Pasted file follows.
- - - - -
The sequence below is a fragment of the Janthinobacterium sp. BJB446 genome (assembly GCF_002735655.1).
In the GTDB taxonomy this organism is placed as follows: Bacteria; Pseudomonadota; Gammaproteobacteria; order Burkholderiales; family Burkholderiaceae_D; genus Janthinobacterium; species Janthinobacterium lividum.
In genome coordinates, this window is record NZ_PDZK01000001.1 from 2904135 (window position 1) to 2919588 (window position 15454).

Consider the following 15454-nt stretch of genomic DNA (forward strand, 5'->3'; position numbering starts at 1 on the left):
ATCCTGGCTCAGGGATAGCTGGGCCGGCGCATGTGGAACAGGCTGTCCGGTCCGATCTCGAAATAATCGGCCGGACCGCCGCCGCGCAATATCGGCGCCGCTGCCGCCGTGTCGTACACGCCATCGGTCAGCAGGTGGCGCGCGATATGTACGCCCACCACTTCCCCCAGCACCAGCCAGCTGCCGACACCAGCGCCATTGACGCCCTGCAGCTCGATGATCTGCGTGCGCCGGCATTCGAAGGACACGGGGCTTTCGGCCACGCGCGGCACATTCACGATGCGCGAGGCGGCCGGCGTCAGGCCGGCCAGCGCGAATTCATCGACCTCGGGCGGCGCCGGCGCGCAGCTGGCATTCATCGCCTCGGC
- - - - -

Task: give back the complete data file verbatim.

The sequence below is a fragment of the Janthinobacterium sp. BJB446 genome (assembly GCF_002735655.1).
In the GTDB taxonomy this organism is placed as follows: Bacteria; Pseudomonadota; Gammaproteobacteria; order Burkholderiales; family Burkholderiaceae_D; genus Janthinobacterium; species Janthinobacterium lividum.
In genome coordinates, this window is record NZ_PDZK01000001.1 from 2904135 (window position 1) to 2919588 (window position 15454).

Consider the following 15454-nt stretch of genomic DNA (forward strand, 5'->3'; position numbering starts at 1 on the left):
ATCCTGGCTCAGGGATAGCTGGGCCGGCGCATGTGGAACAGGCTGTCCGGTCCGATCTCGAAATAATCGGCCGGACCGCCGCCGCGCAATATCGGCGCCGCTGCCGCCGTGTCGTACACGCCATCGGTCAGCAGGTGGCGCGCGATATGTACGCCCACCACTTCCCCCAGCACCAGCCAGCTGCCGACACCAGCGCCATTGACGCCCTGCAGCTCGATGATCTGCGTGCGCCGGCATTCGAAGGACACGGGGCTTTCGGCCACGCGCGGCACATTCACGATGCGCGAGGCGGCCGGCGTCAGGCCGGCCAGCGCGAATTCATCGACCTCGGGCGGCGCCGGCGCGCAGCTGGCATTCATCGCCTCGGC